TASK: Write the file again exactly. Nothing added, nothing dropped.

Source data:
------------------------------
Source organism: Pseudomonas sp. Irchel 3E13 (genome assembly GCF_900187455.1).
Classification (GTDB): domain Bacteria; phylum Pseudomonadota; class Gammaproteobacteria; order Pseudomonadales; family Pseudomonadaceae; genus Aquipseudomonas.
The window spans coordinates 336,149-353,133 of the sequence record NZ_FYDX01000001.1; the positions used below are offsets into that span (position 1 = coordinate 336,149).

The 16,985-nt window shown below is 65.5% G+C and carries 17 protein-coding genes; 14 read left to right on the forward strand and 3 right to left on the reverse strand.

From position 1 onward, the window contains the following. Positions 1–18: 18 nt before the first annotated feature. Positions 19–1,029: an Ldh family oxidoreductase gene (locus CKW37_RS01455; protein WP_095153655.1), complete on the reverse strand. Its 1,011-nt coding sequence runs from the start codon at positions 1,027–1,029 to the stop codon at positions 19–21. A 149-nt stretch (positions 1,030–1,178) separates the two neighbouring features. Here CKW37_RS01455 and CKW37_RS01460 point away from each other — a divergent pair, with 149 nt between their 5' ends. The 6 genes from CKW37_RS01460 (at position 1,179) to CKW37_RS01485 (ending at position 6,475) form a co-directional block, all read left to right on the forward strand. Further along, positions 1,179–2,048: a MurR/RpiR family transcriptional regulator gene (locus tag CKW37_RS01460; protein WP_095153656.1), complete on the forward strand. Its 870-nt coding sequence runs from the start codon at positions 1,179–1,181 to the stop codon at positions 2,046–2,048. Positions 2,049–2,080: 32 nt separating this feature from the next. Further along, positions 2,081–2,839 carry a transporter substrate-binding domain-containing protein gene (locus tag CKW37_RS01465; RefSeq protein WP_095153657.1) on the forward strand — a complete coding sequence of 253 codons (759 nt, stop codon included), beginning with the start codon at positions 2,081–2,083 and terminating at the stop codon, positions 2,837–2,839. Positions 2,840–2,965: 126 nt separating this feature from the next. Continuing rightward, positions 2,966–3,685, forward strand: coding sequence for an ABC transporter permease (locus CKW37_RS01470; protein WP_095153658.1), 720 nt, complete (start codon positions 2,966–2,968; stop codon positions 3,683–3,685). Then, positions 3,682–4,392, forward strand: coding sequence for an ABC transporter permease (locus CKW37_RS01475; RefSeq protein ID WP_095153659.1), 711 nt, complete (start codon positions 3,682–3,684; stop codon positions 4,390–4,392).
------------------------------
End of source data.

Source organism: Pseudomonas sp. Irchel 3E13 (genome assembly GCF_900187455.1).
Classification (GTDB): domain Bacteria; phylum Pseudomonadota; class Gammaproteobacteria; order Pseudomonadales; family Pseudomonadaceae; genus Aquipseudomonas.
The window spans coordinates 336,149-353,133 of the sequence record NZ_FYDX01000001.1; the positions used below are offsets into that span (position 1 = coordinate 336,149).

The 16,985-nt window shown below is 65.5% G+C and carries 17 protein-coding genes; 14 read left to right on the forward strand and 3 right to left on the reverse strand.

From position 1 onward, the window contains the following. Positions 1–18: 18 nt before the first annotated feature. Positions 19–1,029: an Ldh family oxidoreductase gene (locus CKW37_RS01455; protein WP_095153655.1), complete on the reverse strand. Its 1,011-nt coding sequence runs from the start codon at positions 1,027–1,029 to the stop codon at positions 19–21. A 149-nt stretch (positions 1,030–1,178) separates the two neighbouring features. Here CKW37_RS01455 and CKW37_RS01460 point away from each other — a divergent pair, with 149 nt between their 5' ends. The 6 genes from CKW37_RS01460 (at position 1,179) to CKW37_RS01485 (ending at position 6,475) form a co-directional block, all read left to right on the forward strand. Further along, positions 1,179–2,048: a MurR/RpiR family transcriptional regulator gene (locus tag CKW37_RS01460; protein WP_095153656.1), complete on the forward strand. Its 870-nt coding sequence runs from the start codon at positions 1,179–1,181 to the stop codon at positions 2,046–2,048. Positions 2,049–2,080: 32 nt separating this feature from the next. Further along, positions 2,081–2,839 carry a transporter substrate-binding domain-containing protein gene (locus tag CKW37_RS01465; RefSeq protein WP_095153657.1) on the forward strand — a complete coding sequence of 253 codons (759 nt, stop codon included), beginning with the start codon at positions 2,081–2,083 and terminating at the stop codon, positions 2,837–2,839. Positions 2,840–2,965: 126 nt separating this feature from the next. Continuing rightward, positions 2,966–3,685, forward strand: coding sequence for an ABC transporter permease (locus CKW37_RS01470; protein WP_095153658.1), 720 nt, complete (start codon positions 2,966–2,968; stop codon positions 3,683–3,685). Then, positions 3,682–4,392, forward strand: coding sequence for an ABC transporter permease (locus CKW37_RS01475; RefSeq protein ID WP_095153659.1), 711 nt, complete (start codon positions 3,682–3,684; stop codon positions 4,390–4,392).